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Feather River Bulletin
Quincy, California
August 27, 2014     Feather River Bulletin
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August 27, 2014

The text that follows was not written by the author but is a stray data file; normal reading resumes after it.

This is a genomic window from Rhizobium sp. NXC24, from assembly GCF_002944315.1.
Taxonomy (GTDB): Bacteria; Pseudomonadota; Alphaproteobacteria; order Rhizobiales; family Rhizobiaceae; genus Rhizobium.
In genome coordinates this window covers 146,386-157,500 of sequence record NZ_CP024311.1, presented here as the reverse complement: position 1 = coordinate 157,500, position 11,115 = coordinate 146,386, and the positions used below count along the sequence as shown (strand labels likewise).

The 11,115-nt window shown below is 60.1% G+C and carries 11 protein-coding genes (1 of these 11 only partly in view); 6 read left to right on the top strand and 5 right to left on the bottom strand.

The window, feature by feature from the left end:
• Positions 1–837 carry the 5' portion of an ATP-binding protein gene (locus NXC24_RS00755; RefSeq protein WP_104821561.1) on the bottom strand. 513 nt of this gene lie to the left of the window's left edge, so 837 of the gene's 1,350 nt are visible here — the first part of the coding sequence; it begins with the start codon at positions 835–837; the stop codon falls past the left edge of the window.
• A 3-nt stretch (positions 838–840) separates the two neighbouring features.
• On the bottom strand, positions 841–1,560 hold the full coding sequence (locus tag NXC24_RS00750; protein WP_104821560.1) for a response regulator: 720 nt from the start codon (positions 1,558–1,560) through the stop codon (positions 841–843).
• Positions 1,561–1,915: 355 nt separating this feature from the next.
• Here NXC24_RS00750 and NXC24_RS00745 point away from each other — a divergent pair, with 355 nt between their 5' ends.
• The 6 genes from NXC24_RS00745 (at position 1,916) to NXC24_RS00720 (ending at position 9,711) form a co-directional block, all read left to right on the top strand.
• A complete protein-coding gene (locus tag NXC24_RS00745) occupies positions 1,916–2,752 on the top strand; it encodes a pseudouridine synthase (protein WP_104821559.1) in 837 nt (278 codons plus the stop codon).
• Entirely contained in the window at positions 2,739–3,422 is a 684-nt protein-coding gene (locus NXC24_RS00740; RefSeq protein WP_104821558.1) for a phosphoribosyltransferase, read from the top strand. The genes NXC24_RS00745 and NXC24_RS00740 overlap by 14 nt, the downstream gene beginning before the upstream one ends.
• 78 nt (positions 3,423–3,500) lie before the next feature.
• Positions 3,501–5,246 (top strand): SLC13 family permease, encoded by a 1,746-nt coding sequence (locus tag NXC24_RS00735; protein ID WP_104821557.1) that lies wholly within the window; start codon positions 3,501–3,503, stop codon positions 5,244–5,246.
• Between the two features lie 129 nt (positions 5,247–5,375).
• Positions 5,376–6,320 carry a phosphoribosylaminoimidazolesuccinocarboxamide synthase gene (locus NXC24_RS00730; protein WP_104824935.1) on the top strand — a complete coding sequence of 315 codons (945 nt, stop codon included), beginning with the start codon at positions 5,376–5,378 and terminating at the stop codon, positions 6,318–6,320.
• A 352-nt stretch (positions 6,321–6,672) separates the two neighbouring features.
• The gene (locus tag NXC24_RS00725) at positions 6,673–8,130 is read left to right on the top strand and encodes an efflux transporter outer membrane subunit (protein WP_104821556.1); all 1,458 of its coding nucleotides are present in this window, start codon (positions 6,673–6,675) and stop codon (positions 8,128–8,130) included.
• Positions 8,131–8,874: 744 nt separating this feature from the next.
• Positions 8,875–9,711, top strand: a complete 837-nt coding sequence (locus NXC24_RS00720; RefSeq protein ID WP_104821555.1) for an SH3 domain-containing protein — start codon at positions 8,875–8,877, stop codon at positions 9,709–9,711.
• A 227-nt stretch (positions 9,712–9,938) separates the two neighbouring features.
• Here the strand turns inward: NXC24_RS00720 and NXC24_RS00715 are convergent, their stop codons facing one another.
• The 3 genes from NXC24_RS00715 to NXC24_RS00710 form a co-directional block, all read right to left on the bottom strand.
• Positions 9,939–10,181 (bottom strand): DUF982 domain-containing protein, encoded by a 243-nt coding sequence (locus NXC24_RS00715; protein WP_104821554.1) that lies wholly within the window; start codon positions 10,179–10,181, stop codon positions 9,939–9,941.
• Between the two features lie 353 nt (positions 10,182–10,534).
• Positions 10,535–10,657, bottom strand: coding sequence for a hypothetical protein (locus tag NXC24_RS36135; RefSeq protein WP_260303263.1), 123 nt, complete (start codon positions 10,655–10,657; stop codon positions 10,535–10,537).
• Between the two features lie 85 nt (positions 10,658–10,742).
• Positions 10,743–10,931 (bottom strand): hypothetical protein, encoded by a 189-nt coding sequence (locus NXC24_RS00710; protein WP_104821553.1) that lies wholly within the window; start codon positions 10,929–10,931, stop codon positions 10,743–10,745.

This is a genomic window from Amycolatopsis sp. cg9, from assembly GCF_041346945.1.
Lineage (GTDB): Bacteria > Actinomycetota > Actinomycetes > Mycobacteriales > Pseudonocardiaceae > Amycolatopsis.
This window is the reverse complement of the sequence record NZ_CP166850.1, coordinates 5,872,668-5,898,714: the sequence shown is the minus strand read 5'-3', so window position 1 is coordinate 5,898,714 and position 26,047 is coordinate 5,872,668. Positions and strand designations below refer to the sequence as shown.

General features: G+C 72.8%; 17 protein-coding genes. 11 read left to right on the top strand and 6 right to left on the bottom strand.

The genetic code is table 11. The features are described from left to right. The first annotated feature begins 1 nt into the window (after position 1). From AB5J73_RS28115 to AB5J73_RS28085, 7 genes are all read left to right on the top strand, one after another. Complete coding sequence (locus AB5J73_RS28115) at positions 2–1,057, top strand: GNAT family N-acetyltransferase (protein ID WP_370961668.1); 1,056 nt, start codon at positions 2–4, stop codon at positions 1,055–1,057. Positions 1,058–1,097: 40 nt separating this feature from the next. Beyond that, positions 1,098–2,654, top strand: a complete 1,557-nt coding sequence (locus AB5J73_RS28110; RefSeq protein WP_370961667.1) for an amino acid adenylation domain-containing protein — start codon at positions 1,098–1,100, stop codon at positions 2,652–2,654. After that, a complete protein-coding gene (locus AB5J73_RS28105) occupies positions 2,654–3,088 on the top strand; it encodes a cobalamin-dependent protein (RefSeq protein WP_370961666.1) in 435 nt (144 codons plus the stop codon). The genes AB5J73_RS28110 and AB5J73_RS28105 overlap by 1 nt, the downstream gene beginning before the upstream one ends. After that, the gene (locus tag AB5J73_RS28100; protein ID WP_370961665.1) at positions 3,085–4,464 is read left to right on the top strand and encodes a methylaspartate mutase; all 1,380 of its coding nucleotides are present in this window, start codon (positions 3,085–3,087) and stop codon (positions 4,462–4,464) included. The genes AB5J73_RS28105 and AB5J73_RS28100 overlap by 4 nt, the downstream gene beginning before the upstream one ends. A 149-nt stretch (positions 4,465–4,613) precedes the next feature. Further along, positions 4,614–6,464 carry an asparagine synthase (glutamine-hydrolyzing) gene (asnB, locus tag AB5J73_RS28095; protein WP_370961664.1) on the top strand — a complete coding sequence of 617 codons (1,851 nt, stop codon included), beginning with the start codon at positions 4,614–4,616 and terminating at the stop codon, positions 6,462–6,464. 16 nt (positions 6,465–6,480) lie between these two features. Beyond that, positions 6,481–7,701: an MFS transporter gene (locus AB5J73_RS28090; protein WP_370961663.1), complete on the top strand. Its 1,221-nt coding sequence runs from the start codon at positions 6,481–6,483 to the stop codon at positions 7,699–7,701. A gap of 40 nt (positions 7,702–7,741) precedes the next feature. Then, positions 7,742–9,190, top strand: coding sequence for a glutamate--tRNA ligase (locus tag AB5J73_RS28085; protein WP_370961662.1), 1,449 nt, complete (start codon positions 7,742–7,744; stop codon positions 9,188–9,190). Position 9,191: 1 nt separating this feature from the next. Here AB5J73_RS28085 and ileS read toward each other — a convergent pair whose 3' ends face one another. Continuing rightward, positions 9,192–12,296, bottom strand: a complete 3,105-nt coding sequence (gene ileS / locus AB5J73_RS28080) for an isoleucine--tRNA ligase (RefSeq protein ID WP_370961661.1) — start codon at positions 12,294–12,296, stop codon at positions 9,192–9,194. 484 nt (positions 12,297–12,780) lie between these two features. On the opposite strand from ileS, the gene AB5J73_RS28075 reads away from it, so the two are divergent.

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8B Wednesday, Aug. 27, 2014 Bulletin, Record, Progressive, Reporter EDITORIAL AND OPINION EDITORIAL Mental health workers instrumental in helping thwart suicide attempt We might never know exactly why a man walked to the middle of the Spanish Creek Bridge, crossed the railing, and considered stepping over the edge. All we know for sure is that he didn't jump. A lot of people came together last Wednesday to prevent a tragedy. It started with the hikers at the bottom of the canyon who realized what the man was about to do and called 911. It ended with a team of selfless, caring professionals -- Plumas County citizens -- who delicately kept the man on the bridge for more than two hours until they could get close enough to grab him. Plumas County doesn't officially have a crisis intervention team. But when we do, it might look a lot like the group on that bridge -- the sheriff, California Highway Patrol and the county's mental health department working as a team. Each department bringing its own expertise to a crisis situation. Thanks to the initiative and expertise of local CHP Commander Joe Edwards, the seeds for a local crisis intervention team have already been planted. Edwards is a certified mental health instructor for the CHP. He wants to share the training CHP officers receive with other first responders in the county. He described his vision during an interview last month. "You bring together mental health, police, medical, fire personnel, and you have a team that can go out and be proactive," Edwards said. "If we have someone who we know needs help.., this crisis team goes out and tries to have a consensual contact with the person to see if we can help them." Edwards was on assignment in Alturas last Wednesday. But, like the sheriff, he was in constant phone contact with officers at the scene. "I can't even begin to tell you how happy I was during that drive home from Alturas," he said. "I was so proud of them/' If Commander Edwards ever needed to demonstrate the value of having crisis team, the bridge episode was the perfect example. Some of the last week's episode were staffers at the Plumas County Mental Health Department. Mental health's role in this feel-good story is noteworthy. For years the department has been criticized for isolating itself from law enforcement. Whether or not the criticism has been justified, the reality is therapists don't usually respond to a potential crime scene. Their work is best performed in a somewhat controlled setting, not on a bridge in the Feather River Canyon. Last week Mental Health Director Peter Livingston made an unprecedented call in a rare situation. His decision to send therapists to the bridge could be considered a game-changer. At the very least, it earned some respect from law enforcement. Livingston breathed a sigh of relief when it was over. He said he was just glad no one got hurt. "Whether that was a by-the-book procedure, I don't know," Livingston said. "I think it can probably be open to criticism, no matter what anybody does." He certainly won't hear any criticism from law enforcement. "The mental health employees were instrumental in saving that person's life," Sheriff Hagwood said. Edwards said any crisis intervention team will be better if the mental health department is involved. Sure, our in'st responders can learn some mental health techniques, but they will never be completely armed with the toolbox of skills that a mental health professional has. Livingston said he wants to be part of a crisis intervention team, he's just not sure what kind of role his therapists should play. Last week they played the role of lifesavers. Editorials are written by members of the editorial board and should be considered the opinion of the newspaper. The board consists of the publisher, managing editor and the appropriate staff writers. Feat0000bhshmg 00wspaper / For breaking news, go to Michael C. Taborski .............. Publisher Keri B. Taborski .... Legal Advertising Dept. Dan McDonald .......... Managing Editor Jenny Lee .................. Photo Editor Ingrid Burke .................. Copy Editor Staff writers: Laura 8eaton Carolyn Shipp Michael Condon Makenzie Davis Ruth Ellis Will Farris Susan Cort Johnson Debra Moore Maddie Musante M. Kate West Aura Whittaker Sam Williams James Wilson Samantha P. Hawthorne Feather River Bulletin (530) 283-0800 Portola Reporter (530) 832-4646 Lassen County Times (530) 257-5321 Indian Valley Record (530) 284-7800 Chester Progressive (530) 258-3115 Westwood PinePress (530) 256-2277 recycled paper Member, Calilomia Newspaper Publishers Assoc. Setting the table brings great rewards The girls standing in front of me at the Dollar Tree carried handfuls of pinwheels, candy and sodas. They were decorating their animal stalls for the county fair. A few doors down, a mother and daughter were cutting yards of fabric at American Valley Hardware. They were building a tent for their garden at the county fair. Me, I was scooping up plates, vases and candlesticks. I had entered all four days of the table-setting competition at the county fair. (The fair is obviously good for local business, but that's not the point of this column.) The last time I entered the fair, my youngest daughter was 8 and wore the crown of Little Princess of Plumas County. Now she's 27, a teacher at Quincy Elementary School and mother to a 4-month-old. Had it really been 19 years? I forgot how much fun it is to enter the fair. It's a little like playing fantasy football. It's entertaining to watch the NFL, but it's much more engaging when you have "skin in the game," as every MY TURN DEBRA MOORE Staff Writer man I know is fond of saying. Each year we print a special fair publication and this year I interviewed Louise Young, Plumas County's answer to Martha Stewart. She and her daughters have a decades-long tradition of entering the table-setting competition, and she encouraged me to participate. (This year her daughters wouldn't be at home so others needed to enter. Usually Louise and her girls swept the awards.) How difficult could it be to set a couple of This week'sspecial days tables? While I was at it I decided to enter my pumpkin bread, which I have perfected over the years, and lemon-blueberry bread, which I haven't. (The latter stuck to the bottom of the pan; the former earned me a blue ribbon.) But it was those table settings that consumed my time. Turns out that it is pretty difficult to set a table, in particular when you have the following admonitions ringing in your ears: flowers must be fresh, not too high, and arranged, not potted; linens must be spotless and pressed; china and glassware must sparkle and be in proportion to the arrangement; the setting . can't be too busy or too plain; the table must : be balanced; candlesticks can't be too high - or too low; food isn't allowed unless it's -" uncut fresh fruit or vegetables... : The themes were Quilting Bee Tea Party, Superbowl Lunch, Cinco de Mayo dinner , and '50s Dinner Party. Finding the necessary pieces found me scouring . virtually all of the stores in Quincy, ransacking every corner of my house and borrowing from my friends -- even new friends that I met in the process. And though I received a blue ribbon, two thirds and a second for my efforts, what I really earned was new friends and enhanced relationships. I've known Louise Young and her daughter Tara for many NOT JUST AN ORDINARY DAY COMPILED BY KERI TABORSKI Not just an ordinary day....a sampling of weekly notable special days and facts throughout the year. August 27 Burning Man, the week long event held in the Black Rock Desert in northern Nevada, 110 miles north of Reno, continues this week (Aug. 25 - Sept. 1). The 28-year-old event was founded in San Francisco in 1986 and moved to the Nevada venue in 1990. August 28 1898 -- A North Carolina pharmacist, Caleb Brad_ham, invented the carbonated soft drink that would later be known as Pepsi-Cola. 1937-- Toyota Motors is founded in Japan. 1996-- Charles, Prince of Wales, and Diana, Princess of Wales, divorce after marrying on July 29, 1981, at St. Paul's Cathedral in London, England. August 29 1898 -- The Goodyear Tire and Rubber Company is founded in Akron, Ohio. The company's Goodyear blimp is known throughout the world, which first flew in 1925. 1858 -- The United States Air Force Academy opened in Colorado Springs, Colorado. 1966 -- The Beatles perform their last concert as a group at Candlestick Park in San Francisco. 2005 -- Hurricane Katrina devastated much of the U.S. Gulf Coast, killing an estimated 1,833 people and causing $108 billion in damages. August 30 1836 -- The City of Houston, now the fourth largest city in the United States, is founded by two real estate entrepreneurs and was named after General Sam Houston, former Governor of Texas. Today is Frankenstein Day in honor of the 1797 birthday of author Mary Shelley who wrote the novel in 1918. August 31 1997--Diana, Princess of Wales, her companion Dodi Fayed, and their driver were killed in an automobile accident in Paris, France. Se,.ptember I " To}day is Labor Day. The fin-st Labor Day was celebrated in New York City in 1882. In 1894 the U.S. Congress voted it a -national holiday to be observed on the first Monday in September. The traditional September birthstone is the sapphire. years. (Tara surprised her mother by visiting from Chile and entering the competition.) Going into the fmal day, we , each had won one blue ribbon so the tie-breaker would be the '50s dinner party. It was only fitting that Martha Stewart won. During fair week, we chatted on the phone, posted on Facebook and eyed the , tables together. The good-natured competition was fun and drew us to the fair each day where Fred and Sharon Surber, the king and queen of the horticulture ., building, gave us insight into the judge's decision. The interaction never would have happened without the table settings drawing us together. , People that I knew only casually invited i me into their homes and opened their china cabinets. I found inspiration for the tea  party at the hospital volunteers' Bargain Boutique, but it was Mary Edwards' teapot and pastel dishes that provided just the right touch for that day's competition, and . her wedding china set the perfect table for an elegant '50s dinner. But the personal interaction really began in the Dollar Tree while chatting in line with people I didn't know, but had something in common-- participating in the fair. Sunday night, after all of my table settings had been dismantled, I divided my borrowed items into boxes -- each destined for a different friend. The competition was over quickly, but I have the pictures, the ribbons and the friendships to remember forever. And, just a heads up -- watch out, Martha Stewart -- it's already on for next year. REMEMBER WHEN KERI TABORSKI Historian 75 YEARS AGO ..... 1939 The stock of J.R. Long grocery store in Greenville was damaged to the extent of several thousand dollars when fire started in the waste material located in the rear of the store Monday evening. A nearby house was also damaged. 50 YEARS AGO ..... 1964 The last half of our bound volumes in our archives for the year 1964 (July through December) is missing and those historical items are not available to include in this Remember When column. 25 YEARS AGO ..... 1989 The Feather River Inn near Blairsden will be the backdrop of a television movie: "The Breaking Point" starring Corbin Bernsen of television's L.A. Law fame. It is a World War ]I drama, a remake of the 1965 feature film "36 Hours" that starred James Garner. Two bus loads of Plumas County timber men and loggers as well as a dozen of Plumas County logging trucks loaded with logs and festooned with signs attended a rally in Redding this week to protest the proposed USFS listing of the spotted owl on the endangered species list. They joined some 2000 people who attended the rally at the Redding Civic Center. 10 YEARS AGO ..... 2004 Now that Plumas County has enough money to close its landfills and implement transfer sites, the Plumas County Board of Supervisors have eliminated the $38 annual solid waste parcel fee that was implemented in 1991. The newly founded Feather River College rodeo class and program is helping to ren9vate and improve the old equestrian arena at the Plumas County : fairgrounds in Quincy. The new class, which expected a fh-st time enrollment , of about 20, has 38 students from all over the country enrolled to date. Note: items included in the weekly Remember When column are taken from our bound newspaper archives and represent writing styles ; of that particular period. The spelling and grammar are not edited, so the copy is presented : as it actually appeared in the original newspaper, a From movies to theatre, the arts change lives: The spear sped past my right ear, disappearing into a roar of thundering hoof-beats pounding up the track. As I wheeled around to face the charging foesl lions grappled with gladiators and the gleam of swords and spilled blood glistened in the dying sun. The jungle cat leapt for my face -- But then the movie stopped. Over the last 22 years, I have journeyed to the depths of underwater caves, sped through space and time, and sobbed as desperate couples were wrenched apart by war, geography and family feuds. I have witnessed lethal alligators and breakups in Paris, the deaths of innocents and the disappointments of dreamers. So why do I keep going to the movies? From the moment my 2-year-old eyes glimpsed Luke Skywalker's X-Wing and Clint Eastwood's grit, movies represented magic. The Town Hall Theatre became no mere building on Main Street, but a window into another world. As the projector whirred, human lives imprinted on celluloid ignited my imagination. Like all arts, movies represent a universal language, a form of expression we all influence and create regardless of nationality, race or creed. Indeed, with the advent of the camera phone, everyone with an iPhone is also a f'flmmaker. Scenes of protests in Palestine or puppies on roller skates reach the world MY TURN AUSTIN HAGWOOD Staff Writer instantaneously, and news stations feed on submitted clips to fuel their appetite for 24-hour coverage. Yet as the number of images and videos reaching us grows, so does our appetite for them. We watch, but we seldom analyze; we consume, but do we create? In a way, reading novels and movies helps us to read life. And at no other point in my brief days on the planet was this process more important than in middle school and high school. My life took a turn for the better the day local music and drama public school teachers pulled me out of the audience and into the rehearsal room. From jazz band to musical theatre, I watched as dozens of students learned to contribute a unique verse to the human song, a sound existing in an instant and living in hearts outside their own. Friends -. struggling with equations sprang to life ; upon the stage, delighting the community and themselves with a newfound power of creativity. And still the magic did more. ., As we tried on different identities --  outlaw and acrobat, Peter Pan and Mad Hatter-- we came to understand new aspects of our own. Our county possesses a wealth :, measured in verdant valleys and frost-cold ' lakes, in peaks to climb and adventures i untold. Yet its human wealth may be found where the mountains echo -- in high schools and classrooms where teachers light creative f'we. ," The language of art is open; students ., need only seek an opportunity to speak it. 'r Elementary fourth-graders and high school seniors alike can take advantage of the free and outstanding arts education public schools offer. Most college applicants have good grades, but few of them play the bassoon or know how it feels to impersonate Cinderella before hundreds of people. Learning art does more than teach us to paint or write a story, practice the piano or open a camera shutter. It teaches us , that our creations -- our ideas and passions as images and sound -- can touch . others in achingly beautiful ways. Art can change us forever; art can last. What will your artwork be?